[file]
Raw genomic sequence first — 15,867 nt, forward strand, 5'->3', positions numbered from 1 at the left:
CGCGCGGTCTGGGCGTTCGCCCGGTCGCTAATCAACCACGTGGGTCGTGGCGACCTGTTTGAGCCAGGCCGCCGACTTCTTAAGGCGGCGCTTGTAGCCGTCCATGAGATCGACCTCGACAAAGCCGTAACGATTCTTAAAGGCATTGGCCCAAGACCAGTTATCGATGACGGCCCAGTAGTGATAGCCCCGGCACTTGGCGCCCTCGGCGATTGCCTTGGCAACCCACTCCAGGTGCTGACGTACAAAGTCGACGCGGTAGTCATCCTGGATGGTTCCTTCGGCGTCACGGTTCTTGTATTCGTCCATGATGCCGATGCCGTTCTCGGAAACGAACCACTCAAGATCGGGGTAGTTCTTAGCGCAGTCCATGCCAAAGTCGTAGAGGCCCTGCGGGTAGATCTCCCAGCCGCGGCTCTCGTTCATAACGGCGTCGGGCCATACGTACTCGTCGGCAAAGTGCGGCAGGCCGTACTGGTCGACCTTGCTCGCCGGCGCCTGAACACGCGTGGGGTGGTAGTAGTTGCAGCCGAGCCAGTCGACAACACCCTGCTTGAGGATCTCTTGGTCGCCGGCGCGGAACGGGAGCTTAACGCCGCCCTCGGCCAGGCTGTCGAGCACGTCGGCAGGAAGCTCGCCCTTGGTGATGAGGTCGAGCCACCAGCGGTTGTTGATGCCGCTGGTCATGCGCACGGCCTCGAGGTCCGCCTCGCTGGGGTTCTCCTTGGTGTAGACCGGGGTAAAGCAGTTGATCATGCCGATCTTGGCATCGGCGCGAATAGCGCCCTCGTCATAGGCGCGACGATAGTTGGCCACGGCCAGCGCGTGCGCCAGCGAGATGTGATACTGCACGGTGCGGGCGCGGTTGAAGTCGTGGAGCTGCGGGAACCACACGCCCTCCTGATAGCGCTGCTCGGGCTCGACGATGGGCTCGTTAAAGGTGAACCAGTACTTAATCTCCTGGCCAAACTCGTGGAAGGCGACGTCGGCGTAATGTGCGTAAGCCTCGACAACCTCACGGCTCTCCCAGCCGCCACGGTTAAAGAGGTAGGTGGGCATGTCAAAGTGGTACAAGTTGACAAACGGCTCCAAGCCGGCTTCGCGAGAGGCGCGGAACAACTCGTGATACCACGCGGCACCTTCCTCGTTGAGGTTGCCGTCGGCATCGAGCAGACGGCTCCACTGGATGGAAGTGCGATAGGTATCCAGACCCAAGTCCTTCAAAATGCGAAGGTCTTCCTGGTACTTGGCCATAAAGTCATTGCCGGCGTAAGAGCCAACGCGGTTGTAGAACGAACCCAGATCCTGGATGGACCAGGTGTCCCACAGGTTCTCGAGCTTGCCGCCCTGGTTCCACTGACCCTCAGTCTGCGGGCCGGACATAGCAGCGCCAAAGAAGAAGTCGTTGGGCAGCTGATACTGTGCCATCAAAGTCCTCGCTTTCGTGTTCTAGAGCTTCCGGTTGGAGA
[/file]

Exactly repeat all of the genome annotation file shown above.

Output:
Raw genomic sequence first — 15,867 nt, forward strand, 5'->3', positions numbered from 1 at the left:
CGCGCGGTCTGGGCGTTCGCCCGGTCGCTAATCAACCACGTGGGTCGTGGCGACCTGTTTGAGCCAGGCCGCCGACTTCTTAAGGCGGCGCTTGTAGCCGTCCATGAGATCGACCTCGACAAAGCCGTAACGATTCTTAAAGGCATTGGCCCAAGACCAGTTATCGATGACGGCCCAGTAGTGATAGCCCCGGCACTTGGCGCCCTCGGCGATTGCCTTGGCAACCCACTCCAGGTGCTGACGTACAAAGTCGACGCGGTAGTCATCCTGGATGGTTCCTTCGGCGTCACGGTTCTTGTATTCGTCCATGATGCCGATGCCGTTCTCGGAAACGAACCACTCAAGATCGGGGTAGTTCTTAGCGCAGTCCATGCCAAAGTCGTAGAGGCCCTGCGGGTAGATCTCCCAGCCGCGGCTCTCGTTCATAACGGCGTCGGGCCATACGTACTCGTCGGCAAAGTGCGGCAGGCCGTACTGGTCGACCTTGCTCGCCGGCGCCTGAACACGCGTGGGGTGGTAGTAGTTGCAGCCGAGCCAGTCGACAACACCCTGCTTGAGGATCTCTTGGTCGCCGGCGCGGAACGGGAGCTTAACGCCGCCCTCGGCCAGGCTGTCGAGCACGTCGGCAGGAAGCTCGCCCTTGGTGATGAGGTCGAGCCACCAGCGGTTGTTGATGCCGCTGGTCATGCGCACGGCCTCGAGGTCCGCCTCGCTGGGGTTCTCCTTGGTGTAGACCGGGGTAAAGCAGTTGATCATGCCGATCTTGGCATCGGCGCGAATAGCGCCCTCGTCATAGGCGCGACGATAGTTGGCCACGGCCAGCGCGTGCGCCAGCGAGATGTGATACTGCACGGTGCGGGCGCGGTTGAAGTCGTGGAGCTGCGGGAACCACACGCCCTCCTGATAGCGCTGCTCGGGCTCGACGATGGGCTCGTTAAAGGTGAACCAGTACTTAATCTCCTGGCCAAACTCGTGGAAGGCGACGTCGGCGTAATGTGCGTAAGCCTCGACAACCTCACGGCTCTCCCAGCCGCCACGGTTAAAGAGGTAGGTGGGCATGTCAAAGTGGTACAAGTTGACAAACGGCTCCAAGCCGGCTTCGCGAGAGGCGCGGAACAACTCGTGATACCACGCGGCACCTTCCTCGTTGAGGTTGCCGTCGGCATCGAGCAGACGGCTCCACTGGATGGAAGTGCGATAGGTATCCAGACCCAAGTCCTTCAAAATGCGAAGGTCTTCCTGGTACTTGGCCATAAAGTCATTGCCGGCGTAAGAGCCAACGCGGTTGTAGAACGAACCCAGATCCTGGATGGACCAGGTGTCCCACAGGTTCTCGAGCTTGCCGCCCTGGTTCCACTGACCCTCAGTCTGCGGGCCGGACATAGCAGCGCCAAAGAAGAAGTCGTTGGGCAGCTGATACTGTGCCATCAAAGTCCTCGCTTTCGTGTTCTAGAGCTTCCGGTTGGAGA